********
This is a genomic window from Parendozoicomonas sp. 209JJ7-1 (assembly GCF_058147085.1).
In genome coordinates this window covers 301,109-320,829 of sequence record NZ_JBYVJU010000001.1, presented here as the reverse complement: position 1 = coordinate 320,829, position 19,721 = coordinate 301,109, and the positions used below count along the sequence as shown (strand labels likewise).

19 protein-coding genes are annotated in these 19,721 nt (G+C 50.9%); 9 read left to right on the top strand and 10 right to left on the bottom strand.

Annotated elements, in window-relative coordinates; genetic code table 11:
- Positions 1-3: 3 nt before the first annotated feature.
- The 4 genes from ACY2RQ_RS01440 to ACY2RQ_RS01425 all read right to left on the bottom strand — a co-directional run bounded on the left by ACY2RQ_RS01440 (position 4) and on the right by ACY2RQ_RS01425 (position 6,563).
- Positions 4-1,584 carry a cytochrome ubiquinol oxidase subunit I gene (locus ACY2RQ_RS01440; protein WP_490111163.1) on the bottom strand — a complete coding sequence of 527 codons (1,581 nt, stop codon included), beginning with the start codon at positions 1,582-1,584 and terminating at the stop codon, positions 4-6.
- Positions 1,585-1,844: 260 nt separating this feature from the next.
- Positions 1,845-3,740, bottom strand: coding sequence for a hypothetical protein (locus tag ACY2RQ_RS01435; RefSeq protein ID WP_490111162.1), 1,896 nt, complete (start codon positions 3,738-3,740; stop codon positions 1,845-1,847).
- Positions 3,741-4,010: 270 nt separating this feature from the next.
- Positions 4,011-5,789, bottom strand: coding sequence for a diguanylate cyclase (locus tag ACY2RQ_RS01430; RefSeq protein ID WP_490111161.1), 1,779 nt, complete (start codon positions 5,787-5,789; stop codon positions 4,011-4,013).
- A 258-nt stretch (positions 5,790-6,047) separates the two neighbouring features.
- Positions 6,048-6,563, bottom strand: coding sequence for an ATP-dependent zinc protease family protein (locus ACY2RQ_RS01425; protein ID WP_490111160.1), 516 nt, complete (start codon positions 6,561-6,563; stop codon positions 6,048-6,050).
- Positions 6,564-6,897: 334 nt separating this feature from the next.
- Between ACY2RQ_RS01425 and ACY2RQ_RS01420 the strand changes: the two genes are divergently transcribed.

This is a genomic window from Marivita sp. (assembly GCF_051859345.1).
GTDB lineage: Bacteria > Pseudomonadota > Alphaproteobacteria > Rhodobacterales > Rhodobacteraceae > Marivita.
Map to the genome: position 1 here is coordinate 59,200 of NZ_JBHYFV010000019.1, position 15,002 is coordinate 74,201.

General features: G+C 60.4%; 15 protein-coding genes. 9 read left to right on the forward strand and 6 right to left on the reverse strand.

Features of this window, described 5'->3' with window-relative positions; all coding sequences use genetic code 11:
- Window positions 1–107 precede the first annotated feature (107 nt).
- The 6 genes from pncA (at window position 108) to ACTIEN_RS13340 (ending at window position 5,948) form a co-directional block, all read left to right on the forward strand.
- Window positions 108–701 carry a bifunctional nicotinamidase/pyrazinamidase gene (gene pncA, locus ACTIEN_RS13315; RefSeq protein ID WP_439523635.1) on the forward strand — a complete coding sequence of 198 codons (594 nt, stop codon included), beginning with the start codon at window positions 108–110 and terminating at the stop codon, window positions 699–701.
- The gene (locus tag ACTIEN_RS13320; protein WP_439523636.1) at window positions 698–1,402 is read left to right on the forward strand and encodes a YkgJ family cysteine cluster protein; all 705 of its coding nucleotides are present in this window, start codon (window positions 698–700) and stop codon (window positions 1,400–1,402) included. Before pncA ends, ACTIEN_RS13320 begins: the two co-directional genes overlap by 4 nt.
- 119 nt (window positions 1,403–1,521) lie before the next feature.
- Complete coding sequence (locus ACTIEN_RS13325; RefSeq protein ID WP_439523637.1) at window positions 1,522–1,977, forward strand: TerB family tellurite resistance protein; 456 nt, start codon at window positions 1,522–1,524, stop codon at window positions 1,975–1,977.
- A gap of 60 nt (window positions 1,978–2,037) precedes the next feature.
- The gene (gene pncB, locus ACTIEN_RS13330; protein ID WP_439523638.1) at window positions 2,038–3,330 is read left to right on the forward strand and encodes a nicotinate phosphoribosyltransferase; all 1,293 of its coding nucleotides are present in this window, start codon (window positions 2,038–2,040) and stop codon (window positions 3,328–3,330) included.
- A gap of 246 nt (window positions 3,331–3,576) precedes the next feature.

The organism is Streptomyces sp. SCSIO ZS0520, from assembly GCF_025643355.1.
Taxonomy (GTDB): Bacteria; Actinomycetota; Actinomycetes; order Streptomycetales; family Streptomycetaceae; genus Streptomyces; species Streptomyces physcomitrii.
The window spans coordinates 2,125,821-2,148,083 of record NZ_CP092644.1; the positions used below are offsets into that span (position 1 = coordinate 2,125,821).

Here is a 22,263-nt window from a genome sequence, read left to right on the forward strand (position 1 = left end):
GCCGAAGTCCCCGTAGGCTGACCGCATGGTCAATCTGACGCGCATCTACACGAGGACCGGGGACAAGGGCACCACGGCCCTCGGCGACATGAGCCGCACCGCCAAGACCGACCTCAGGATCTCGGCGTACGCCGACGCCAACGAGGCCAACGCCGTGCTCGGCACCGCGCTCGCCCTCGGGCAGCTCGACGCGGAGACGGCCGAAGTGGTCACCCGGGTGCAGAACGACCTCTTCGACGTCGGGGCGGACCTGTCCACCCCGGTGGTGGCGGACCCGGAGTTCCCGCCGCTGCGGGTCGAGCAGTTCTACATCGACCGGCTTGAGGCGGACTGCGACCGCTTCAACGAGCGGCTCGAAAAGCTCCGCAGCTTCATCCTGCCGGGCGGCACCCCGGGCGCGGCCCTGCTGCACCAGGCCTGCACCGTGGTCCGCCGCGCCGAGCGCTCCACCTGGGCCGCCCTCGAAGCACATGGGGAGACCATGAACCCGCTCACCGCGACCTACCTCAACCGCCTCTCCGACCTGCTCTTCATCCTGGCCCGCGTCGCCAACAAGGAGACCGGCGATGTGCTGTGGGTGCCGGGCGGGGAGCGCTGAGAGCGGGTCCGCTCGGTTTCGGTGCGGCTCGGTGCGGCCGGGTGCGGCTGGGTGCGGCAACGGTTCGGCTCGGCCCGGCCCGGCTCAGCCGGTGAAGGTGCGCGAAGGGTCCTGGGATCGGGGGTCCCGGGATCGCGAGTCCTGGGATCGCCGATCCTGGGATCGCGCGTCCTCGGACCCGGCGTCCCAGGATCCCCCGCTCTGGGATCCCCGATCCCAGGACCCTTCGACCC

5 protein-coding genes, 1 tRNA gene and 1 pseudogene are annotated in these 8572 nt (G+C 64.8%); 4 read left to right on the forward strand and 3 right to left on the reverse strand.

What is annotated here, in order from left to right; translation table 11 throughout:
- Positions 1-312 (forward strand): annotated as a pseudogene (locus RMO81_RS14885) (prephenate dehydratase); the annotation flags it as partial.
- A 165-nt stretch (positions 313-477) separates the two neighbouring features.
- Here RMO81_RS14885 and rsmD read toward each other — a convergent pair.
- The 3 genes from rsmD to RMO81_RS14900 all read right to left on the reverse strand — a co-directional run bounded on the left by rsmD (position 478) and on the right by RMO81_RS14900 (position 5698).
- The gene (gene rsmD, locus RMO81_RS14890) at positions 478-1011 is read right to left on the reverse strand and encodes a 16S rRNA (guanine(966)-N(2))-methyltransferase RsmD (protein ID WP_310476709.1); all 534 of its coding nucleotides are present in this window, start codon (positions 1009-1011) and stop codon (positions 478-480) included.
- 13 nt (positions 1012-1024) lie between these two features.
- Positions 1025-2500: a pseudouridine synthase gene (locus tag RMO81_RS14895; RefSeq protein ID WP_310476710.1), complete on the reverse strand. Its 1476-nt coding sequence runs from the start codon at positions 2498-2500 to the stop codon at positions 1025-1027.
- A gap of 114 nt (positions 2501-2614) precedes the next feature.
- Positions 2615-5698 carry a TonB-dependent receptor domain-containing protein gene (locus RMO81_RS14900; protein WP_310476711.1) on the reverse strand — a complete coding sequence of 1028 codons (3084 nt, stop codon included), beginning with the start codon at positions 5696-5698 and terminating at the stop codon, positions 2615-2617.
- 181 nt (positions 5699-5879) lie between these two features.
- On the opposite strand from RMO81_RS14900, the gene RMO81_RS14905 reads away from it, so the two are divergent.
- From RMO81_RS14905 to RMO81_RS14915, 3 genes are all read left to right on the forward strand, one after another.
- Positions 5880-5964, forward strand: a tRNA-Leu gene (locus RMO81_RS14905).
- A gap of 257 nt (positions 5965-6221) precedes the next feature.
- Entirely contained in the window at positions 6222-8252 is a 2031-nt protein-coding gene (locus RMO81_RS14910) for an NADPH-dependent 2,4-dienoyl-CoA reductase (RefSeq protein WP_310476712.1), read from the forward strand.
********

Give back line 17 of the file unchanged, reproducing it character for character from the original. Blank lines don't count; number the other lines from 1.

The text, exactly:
GTDB lineage: Bacteria > Pseudomonadota > Alphaproteobacteria > Rhodobacterales > Rhodobacteraceae > Marivita.